When Sliding Doors Need Fixing

sliding glass doors

My brother and his family have a wonderful house with huge sliding glass doors leading from both the living room and the dining room out onto a large patio where we regularly have family get togethers.

I don't have a picture of my brother's sliding doors to hand, so the image on the left is a photo of my neighbor's glass sliding doors - just to make sure we're on the same page :)

The problem was that over the last few months one of the sliding doors has been getting harder and harder to both open and close - there was so much friction that my 5 year old nephew wasn't strong enough to close the door behind him.

So before a barbecue lunch we were having last Saturday afternoon, we decided it was about time we fixed the door. Actually my sister-in-law said "No beer until it's fixed", so we jumped into action!

Step 1. Try to Adjust the Sliding Door

adjusting a glass sliding door

If you look closely at the bottom of your glass sliding doors, you will see a couple of screws just like the ones in this picture. Note that the screws might be covered by rubber plugs on some doors, and occasionally the screws will be positioned on the face instead of the edge of the door.

This is best done as a two person job, so while one of you gently lifts the door to take the weight off the rollers, the other one should turn the screws to adjust the height of the rollers. You only need a small amount of adjustment usually, so use a hand screwdriver and not a cordless drill/driver.

Then let the door rest back down and check to see if the side of the door is exactly parallel to the door jam - once it is then hopefully your door will be sliding smoothly! If it is still hard to slide, then move onto step 2 below.

This video gives a good overview of the process:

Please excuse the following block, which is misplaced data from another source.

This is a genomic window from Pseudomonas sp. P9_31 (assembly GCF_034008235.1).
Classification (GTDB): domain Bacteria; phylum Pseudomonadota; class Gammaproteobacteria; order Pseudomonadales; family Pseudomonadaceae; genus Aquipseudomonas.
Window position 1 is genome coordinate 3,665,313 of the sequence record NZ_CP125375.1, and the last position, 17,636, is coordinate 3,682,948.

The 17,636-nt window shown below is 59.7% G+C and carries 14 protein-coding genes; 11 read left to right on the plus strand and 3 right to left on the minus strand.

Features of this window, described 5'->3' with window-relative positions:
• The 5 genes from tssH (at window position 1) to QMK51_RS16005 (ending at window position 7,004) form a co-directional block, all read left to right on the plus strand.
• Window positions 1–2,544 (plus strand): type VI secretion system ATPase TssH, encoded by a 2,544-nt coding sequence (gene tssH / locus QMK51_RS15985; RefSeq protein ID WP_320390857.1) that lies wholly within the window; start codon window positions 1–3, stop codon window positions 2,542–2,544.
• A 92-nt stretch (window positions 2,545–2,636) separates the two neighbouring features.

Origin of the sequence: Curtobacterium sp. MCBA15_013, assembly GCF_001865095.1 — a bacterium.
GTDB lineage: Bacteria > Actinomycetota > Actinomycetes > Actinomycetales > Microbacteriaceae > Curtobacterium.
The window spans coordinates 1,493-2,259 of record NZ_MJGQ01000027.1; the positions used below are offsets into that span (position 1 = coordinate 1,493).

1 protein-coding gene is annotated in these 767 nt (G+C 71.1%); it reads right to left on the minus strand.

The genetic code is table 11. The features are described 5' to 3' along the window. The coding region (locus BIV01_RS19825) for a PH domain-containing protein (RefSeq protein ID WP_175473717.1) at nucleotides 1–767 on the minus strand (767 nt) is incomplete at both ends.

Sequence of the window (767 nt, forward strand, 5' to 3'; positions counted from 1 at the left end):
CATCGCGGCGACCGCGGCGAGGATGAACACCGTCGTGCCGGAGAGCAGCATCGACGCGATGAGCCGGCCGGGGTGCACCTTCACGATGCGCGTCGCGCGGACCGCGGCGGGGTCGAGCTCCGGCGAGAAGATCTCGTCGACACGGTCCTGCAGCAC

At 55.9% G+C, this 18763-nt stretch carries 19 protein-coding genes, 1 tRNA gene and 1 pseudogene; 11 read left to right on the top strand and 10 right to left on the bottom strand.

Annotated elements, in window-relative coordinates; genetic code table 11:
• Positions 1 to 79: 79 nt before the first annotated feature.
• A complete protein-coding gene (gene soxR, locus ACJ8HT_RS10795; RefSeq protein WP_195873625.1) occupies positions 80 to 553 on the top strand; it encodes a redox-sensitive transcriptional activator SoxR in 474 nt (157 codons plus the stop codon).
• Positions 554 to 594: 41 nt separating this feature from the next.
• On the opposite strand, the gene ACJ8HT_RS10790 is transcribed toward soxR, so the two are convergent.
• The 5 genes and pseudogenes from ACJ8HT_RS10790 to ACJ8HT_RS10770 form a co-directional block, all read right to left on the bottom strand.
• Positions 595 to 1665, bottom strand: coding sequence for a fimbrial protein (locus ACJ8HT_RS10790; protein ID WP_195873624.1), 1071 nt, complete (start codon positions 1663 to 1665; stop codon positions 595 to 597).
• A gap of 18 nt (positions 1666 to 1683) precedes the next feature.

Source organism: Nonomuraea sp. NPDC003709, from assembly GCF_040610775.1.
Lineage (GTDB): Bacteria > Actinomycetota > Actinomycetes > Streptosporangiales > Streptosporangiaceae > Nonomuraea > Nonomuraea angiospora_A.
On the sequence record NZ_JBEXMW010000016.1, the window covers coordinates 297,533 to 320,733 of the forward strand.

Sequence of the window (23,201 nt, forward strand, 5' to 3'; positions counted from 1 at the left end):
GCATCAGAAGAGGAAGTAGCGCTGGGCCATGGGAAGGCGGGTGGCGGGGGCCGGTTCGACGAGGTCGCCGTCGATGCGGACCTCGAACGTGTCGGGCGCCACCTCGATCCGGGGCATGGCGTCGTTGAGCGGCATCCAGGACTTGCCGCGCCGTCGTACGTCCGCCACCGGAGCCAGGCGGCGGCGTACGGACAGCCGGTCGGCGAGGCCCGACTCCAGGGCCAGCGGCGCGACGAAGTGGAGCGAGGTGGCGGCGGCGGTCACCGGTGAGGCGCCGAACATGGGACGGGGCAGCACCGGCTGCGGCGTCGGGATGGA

Step 2. How to Fix the Sliding Door

sliding door bottom roller

If the adjustments didn't work, then you most likely have a problem with your bottom rollers - and you need to replace these before the running track is damaged requiring it to need replacing as well. Unless the door is damaged due to an attempted break-in, there's usually no problem with the top of the door or frame.

Firstly you need to lift the door out of the frame - you will have to open the door first and the bottom should come out to the inside of the house. Then inspect the bottom track just to make sure everything's in order - if it's squashed or bent out of shape then you've let the problem go on too long and both the track and rollers will have to be replaced.

Then remove the rollers from the bottom of the door when you have it lying flat on the floor. They should look very similar to the one in this picture courtesy of Barrier Components - my neighbor wouldn't let me disassemble his door to take a picture:)

Simply take the rollers down to your local hardware store and the staff there will be able to help you find the exact ones you need. Alternatively, search online to find companies that sell them - the phrase you want to search for is "sliding door hardware".

If there is damage to both the rollers and the running track, then it might be time to get a complete new door instead, but this involves a lot of extra work so see if a simple repair job can be done first.

Finally, it's time to sit back and enjoy a beverage or two!